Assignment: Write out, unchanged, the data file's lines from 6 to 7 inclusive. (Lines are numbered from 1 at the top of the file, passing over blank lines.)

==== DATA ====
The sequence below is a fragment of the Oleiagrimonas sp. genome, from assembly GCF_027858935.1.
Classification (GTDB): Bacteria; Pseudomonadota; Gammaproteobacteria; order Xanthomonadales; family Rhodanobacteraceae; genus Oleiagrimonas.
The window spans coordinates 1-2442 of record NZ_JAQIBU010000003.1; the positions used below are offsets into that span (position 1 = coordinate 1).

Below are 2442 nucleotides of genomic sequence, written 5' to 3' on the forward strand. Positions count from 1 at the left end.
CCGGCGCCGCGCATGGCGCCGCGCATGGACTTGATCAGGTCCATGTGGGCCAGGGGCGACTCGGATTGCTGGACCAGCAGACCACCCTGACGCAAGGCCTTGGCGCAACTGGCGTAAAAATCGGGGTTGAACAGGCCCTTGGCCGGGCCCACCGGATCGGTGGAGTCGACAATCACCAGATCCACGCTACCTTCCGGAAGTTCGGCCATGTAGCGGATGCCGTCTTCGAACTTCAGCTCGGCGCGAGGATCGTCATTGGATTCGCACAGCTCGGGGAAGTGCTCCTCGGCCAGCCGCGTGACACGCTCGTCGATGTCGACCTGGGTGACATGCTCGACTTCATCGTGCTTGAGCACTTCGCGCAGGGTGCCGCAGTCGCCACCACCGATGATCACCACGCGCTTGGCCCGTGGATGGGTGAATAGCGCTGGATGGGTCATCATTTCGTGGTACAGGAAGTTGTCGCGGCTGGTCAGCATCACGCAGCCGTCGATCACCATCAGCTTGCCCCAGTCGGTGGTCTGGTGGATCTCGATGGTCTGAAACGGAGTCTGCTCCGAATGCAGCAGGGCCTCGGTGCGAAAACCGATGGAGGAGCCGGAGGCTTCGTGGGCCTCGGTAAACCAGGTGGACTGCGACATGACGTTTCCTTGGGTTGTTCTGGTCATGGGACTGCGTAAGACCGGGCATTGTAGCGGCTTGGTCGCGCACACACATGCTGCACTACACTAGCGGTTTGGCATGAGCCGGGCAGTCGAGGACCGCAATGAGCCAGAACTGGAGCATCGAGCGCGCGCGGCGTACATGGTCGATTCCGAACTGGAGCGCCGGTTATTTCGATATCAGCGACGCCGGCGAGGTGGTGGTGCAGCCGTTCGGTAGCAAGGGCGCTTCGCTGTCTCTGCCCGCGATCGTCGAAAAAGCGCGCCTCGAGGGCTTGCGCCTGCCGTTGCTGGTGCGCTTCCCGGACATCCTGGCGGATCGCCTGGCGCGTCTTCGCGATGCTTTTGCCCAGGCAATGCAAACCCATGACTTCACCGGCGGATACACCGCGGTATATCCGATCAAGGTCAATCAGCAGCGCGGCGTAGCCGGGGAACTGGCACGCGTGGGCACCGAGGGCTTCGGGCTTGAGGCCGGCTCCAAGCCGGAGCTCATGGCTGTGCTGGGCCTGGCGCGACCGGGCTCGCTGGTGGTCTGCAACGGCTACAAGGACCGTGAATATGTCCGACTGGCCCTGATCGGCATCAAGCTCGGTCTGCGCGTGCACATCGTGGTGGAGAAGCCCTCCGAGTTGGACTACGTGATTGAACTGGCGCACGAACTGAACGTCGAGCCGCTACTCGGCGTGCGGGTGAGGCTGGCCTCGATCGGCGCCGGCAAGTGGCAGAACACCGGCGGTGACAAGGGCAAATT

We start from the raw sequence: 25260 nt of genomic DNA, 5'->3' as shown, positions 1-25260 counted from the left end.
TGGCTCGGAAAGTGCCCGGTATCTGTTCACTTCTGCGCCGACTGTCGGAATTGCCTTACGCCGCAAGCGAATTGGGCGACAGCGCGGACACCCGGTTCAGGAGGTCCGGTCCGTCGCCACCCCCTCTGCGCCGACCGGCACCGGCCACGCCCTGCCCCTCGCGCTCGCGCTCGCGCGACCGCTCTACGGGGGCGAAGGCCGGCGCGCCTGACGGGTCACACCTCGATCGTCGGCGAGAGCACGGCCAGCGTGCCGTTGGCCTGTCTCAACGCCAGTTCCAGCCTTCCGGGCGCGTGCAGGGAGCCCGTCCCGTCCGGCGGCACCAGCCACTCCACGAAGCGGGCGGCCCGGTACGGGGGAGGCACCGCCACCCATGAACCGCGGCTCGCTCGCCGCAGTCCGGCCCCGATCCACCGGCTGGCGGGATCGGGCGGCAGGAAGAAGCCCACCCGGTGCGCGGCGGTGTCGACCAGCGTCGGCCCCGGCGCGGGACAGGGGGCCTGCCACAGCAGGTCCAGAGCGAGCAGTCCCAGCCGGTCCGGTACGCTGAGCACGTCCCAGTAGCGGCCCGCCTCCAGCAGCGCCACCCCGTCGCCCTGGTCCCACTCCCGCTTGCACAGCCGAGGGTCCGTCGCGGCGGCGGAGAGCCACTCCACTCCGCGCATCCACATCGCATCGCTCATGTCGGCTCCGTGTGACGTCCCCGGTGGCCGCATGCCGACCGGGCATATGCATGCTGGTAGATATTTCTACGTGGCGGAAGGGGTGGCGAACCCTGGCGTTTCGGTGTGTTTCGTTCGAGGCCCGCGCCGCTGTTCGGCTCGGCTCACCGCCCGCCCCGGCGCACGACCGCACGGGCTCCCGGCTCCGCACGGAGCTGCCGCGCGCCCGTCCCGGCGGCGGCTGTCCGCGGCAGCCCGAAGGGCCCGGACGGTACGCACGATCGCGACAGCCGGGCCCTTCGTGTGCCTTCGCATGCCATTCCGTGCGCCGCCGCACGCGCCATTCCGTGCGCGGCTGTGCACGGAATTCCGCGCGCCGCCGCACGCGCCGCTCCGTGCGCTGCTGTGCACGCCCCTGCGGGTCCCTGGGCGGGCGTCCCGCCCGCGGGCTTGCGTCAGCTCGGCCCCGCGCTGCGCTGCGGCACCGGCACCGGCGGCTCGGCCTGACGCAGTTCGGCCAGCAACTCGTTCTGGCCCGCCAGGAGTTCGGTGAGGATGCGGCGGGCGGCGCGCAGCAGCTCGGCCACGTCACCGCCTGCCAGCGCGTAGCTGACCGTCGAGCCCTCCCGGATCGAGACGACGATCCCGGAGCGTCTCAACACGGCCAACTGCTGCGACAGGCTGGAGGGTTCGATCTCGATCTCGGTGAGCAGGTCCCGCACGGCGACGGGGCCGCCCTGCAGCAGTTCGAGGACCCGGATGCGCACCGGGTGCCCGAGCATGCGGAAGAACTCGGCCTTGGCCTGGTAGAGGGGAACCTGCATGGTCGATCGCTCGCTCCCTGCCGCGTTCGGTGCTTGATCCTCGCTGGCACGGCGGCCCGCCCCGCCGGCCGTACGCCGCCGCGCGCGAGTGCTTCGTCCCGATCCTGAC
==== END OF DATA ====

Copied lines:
We start from the raw sequence: 25260 nt of genomic DNA, 5'->3' as shown, positions 1-25260 counted from the left end.
TGGCTCGGAAAGTGCCCGGTATCTGTTCACTTCTGCGCCGACTGTCGGAATTGCCTTACGCCGCAAGCGAATTGGGCGACAGCGCGGACACCCGGTTCAGGAGGTCCGGTCCGTCGCCACCCCCTCTGCGCCGACCGGCACCGGCCACGCCCTGCCCCTCGCGCTCGCGCTCGCGCGACCGCTCTACGGGGGCGAAGGCCGGCGCGCCTGACGGGTCACACCTCGATCGTCGGCGAGAGCACGGCCAGCGTGCCGTTGGCCTGTCTCAACGCCAGTTCCAGCCTTCCGGGCGCGTGCAGGGAGCCCGTCCCGTCCGGCGGCACCAGCCACTCCACGAAGCGGGCGGCCCGGTACGGGGGAGGCACCGCCACCCATGAACCGCGGCTCGCTCGCCGCAGTCCGGCCCCGATCCACCGGCTGGCGGGATCGGGCGGCAGGAAGAAGCCCACCCGGTGCGCGGCGGTGTCGACCAGCGTCGGCCCCGGCGCGGGACAGGGGGCCTGCCACAGCAGGTCCAGAGCGAGCAGTCCCAGCCGGTCCGGTACGCTGAGCACGTCCCAGTAGCGGCCCGCCTCCAGCAGCGCCACCCCGTCGCCCTGGTCCCACTCCCGCTTGCACAGCCGAGGGTCCGTCGCGGCGGCGGAGAGCCACTCCACTCCGCGCATCCACATCGCATCGCTCATGTCGGCTCCGTGTGACGTCCCCGGTGGCCGCATGCCGACCGGGCATATGCATGCTGGTAGATATTTCTACGTGGCGGAAGGGGTGGCGAACCCTGGCGTTTCGGTGTGTTTCGTTCGAGGCCCGCGCCGCTGTTCGGCTCGGCTCACCGCCCGCCCCGGCGCACGACCGCACGGGCTCCCGGCTCCGCACGGAGCTGCCGCGCGCCCGTCCCGGCGGCGGCTGTCCGCGGCAGCCCGAAGGGCCCGGACGGTACGCACGATCGCGACAGCCGGGCCCTTCGTGTGCCTTCGCATGCCATTCCGTGCGCCGCCGCACGCGCCATTCCGTGCGCGGCTGTGCACGGAATTCCGCGCGCCGCCGCACGCGCCGCTCCGTGCGCTGCTGTGCACGCCCCTGCGGGTCCCTGGGCGGGCGTCCCGCCCGCGGGCTTGCGTCAGCTCGGCCCCGCGCTGCGCTGCGGCACCGGCACCGGCGGCTCGGCCTGACGCAGTTCGGCCAGCAACTCGTTCTGGCCCGCCAGGAGTTCGGTGAGGATGCGGCGGGCGGCGCGCAGCAGCTCGGCCACGTCACCGCCTGCCAGCGCGTAGCTGACCGTCGAGCCCTCCCGGATCGAGACGACGATCCCGGAGCGTCTCAACACGGCCAACTGCTGCGACAGGCTGGAGGGTTCGATCTCGATCTCGGTGAGCAGGTCCCGCACGGCGACGGGGCCGCCCTGCAGCAGTTCGAGGACCCGGATGCGCACCGGGTGCCCGAGCATGCGGAAGAACTCGGCCTTGGCCTGGTAGAGGGGAACCTGCATGGTCGATCGCTCGCTCCCTGCCGCGTTCGGTGCTTGATCCTCGCTGGCACGGCGGCCCGCCCCGCCGGCCGTACGCCGCCGCGCGCGAGTGCTTCGTCCCGATCCTGAC